Furthermore, there is the foreign interference angle – it will be interesting to see whether agencies such as CSE disclose how much of such activity occurred in this election – and the foreign influence one. China has been particularly active in Canada in its efforts to shut down Uyghur relatives of incarcerated family members in Xinjiang, pro-Hong Kong protesters, and Tibetan activists here. All these activities require human and technical resources to fully monitor and thwart.

Additionally, the Liberals will have to create policy and laws on guns, as average Canadians, police chiefs and mayors are demanding action. Some restriction on certain types of automatic weapons or magazine size is most likely to be proposed, although more resources to crack down on the smuggling of these arms from the US would also be a good idea.

I am not going to pretend that either national security or public safety will be a top Liberal priority. It is also worth noting that Public Safety Minister Ralph Goodale lost his seat, necessitating the appointment of a new minister, and we will see what vision the next head of Public Safety brings to the table. Yes, there are many challenges facing Canadians and it will not be easy to prioritise them. Still, is it not important to ensure a secure environment for all of us?

I think so and I hope the Liberals do as well.

The views expressed here are the writer’s and are not necessarily endorsed by Homeland Security Today, which welcomes a broad range of viewpoints in support of securing our homeland. To submit a piece for consideration, email HSTodayMag@gtscoalition.com. Our editorial guidelines can be found here.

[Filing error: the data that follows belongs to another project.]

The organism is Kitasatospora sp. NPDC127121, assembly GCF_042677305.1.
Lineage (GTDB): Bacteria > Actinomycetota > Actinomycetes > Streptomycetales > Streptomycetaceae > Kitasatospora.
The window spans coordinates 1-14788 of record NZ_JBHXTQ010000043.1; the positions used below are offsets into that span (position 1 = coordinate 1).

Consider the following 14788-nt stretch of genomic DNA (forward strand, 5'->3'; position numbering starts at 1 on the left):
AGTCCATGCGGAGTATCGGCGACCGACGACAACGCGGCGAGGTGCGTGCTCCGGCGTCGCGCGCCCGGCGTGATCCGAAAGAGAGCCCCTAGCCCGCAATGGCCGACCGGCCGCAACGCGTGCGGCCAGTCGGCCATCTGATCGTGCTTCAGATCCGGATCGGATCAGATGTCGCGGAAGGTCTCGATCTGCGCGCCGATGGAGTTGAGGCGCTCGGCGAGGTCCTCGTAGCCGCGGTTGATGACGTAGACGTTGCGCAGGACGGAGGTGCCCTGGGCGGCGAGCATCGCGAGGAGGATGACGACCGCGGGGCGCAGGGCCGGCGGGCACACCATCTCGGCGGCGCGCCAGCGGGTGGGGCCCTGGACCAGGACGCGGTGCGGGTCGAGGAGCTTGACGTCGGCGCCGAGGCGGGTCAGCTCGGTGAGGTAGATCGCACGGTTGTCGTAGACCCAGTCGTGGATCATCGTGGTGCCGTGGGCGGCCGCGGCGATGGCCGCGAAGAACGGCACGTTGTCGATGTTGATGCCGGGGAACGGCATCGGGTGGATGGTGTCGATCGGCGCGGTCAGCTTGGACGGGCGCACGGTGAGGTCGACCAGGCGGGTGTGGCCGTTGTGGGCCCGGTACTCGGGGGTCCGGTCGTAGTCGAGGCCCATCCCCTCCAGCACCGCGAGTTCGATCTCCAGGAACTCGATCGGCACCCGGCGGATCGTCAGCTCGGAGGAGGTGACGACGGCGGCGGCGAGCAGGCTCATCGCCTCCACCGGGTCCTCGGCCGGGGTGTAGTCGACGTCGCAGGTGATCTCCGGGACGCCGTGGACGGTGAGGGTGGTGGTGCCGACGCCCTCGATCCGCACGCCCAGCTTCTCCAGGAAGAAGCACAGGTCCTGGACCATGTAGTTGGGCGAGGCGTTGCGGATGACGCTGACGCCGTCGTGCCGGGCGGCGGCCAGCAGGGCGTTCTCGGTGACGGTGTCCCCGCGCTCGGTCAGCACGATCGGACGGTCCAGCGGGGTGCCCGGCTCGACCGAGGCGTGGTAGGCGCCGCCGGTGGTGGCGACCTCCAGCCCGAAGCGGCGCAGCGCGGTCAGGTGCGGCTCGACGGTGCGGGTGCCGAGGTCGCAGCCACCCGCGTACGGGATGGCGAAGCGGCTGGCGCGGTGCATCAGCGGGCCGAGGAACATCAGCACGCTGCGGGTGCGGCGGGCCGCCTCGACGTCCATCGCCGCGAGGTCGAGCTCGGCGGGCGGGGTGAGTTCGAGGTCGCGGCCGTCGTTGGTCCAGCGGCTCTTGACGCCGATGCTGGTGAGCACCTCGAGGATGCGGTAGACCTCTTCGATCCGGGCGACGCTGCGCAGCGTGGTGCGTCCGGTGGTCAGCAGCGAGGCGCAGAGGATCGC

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Phil Gurski is the President and CEO of Borealis Threat and Risk Consulting Ltd. (www.borealisthreatandrisk.com) and Programme Director for the Security, Economics and Technology (SET) hub at the University of Ottawa’s Professional Development Institute (PDI). He worked as a senior strategic analyst at CSIS (Canadian Security Intelligence Service) from 2001-2015, specializing in violent Islamist-inspired homegrown terrorism and radicalisation. From 1983 to 2001 he was employed as a senior multilingual analyst at Communications Security Establishment (CSE – Canada’s signals intelligence agency), specialising in the Middle East. He also served as senior special advisor in the National Security Directorate at Public Safety Canada from 2013, focusing on community outreach and training on radicalisation to violence, until his retirement from the civil service in May 2015, and as consultant for the Ontario Provincial Police’s Anti-Terrorism Section (PATS) from May to October 2015. He was the Director of Security and Intelligence at the SecDev Group from June 2018 to July 2019. Mr. Gurski has presented on violent Islamist-inspired and other forms of terrorism and radicalisation across Canada and around the world. He is the author of “The Threat from Within: Recognizing Al Qaeda-inspired Radicalization and Terrorism in the West” (Rowman and Littlefield 2015) “Western Foreign Fighters: the threat to homeland and international security” (Rowman and Littlefield 2017), The Lesser Jihads: taking the Islamist fight to the world (Rowman and Littlefield 2017), An end to the ‘war on terrorism ’ and When religion kills: how extremist justify violence through faith (Lynne Rienner 2019). He regularly blogs and podcasts (An Intelligent Look at Terrorism – available on his Web site), and tweets (@borealissaves) on terrorism. He is an associate fellow at the International Centre for Counter Terrorism (ICCT) in the Netherlands, a digital fellow at the Montreal Institute for Genocide Studies at Concordia University, a member of the board at the National Capital Branch of the CIC (Canadian International Council) and an affiliate of the Canadian network for research on Terrorism Security and Society (TSAS). Mr. Gurski is a regular commentator on terrorism and radicalisation for a wide variety of Canadian and international media. He writes at www.borealisthreatandrisk.com.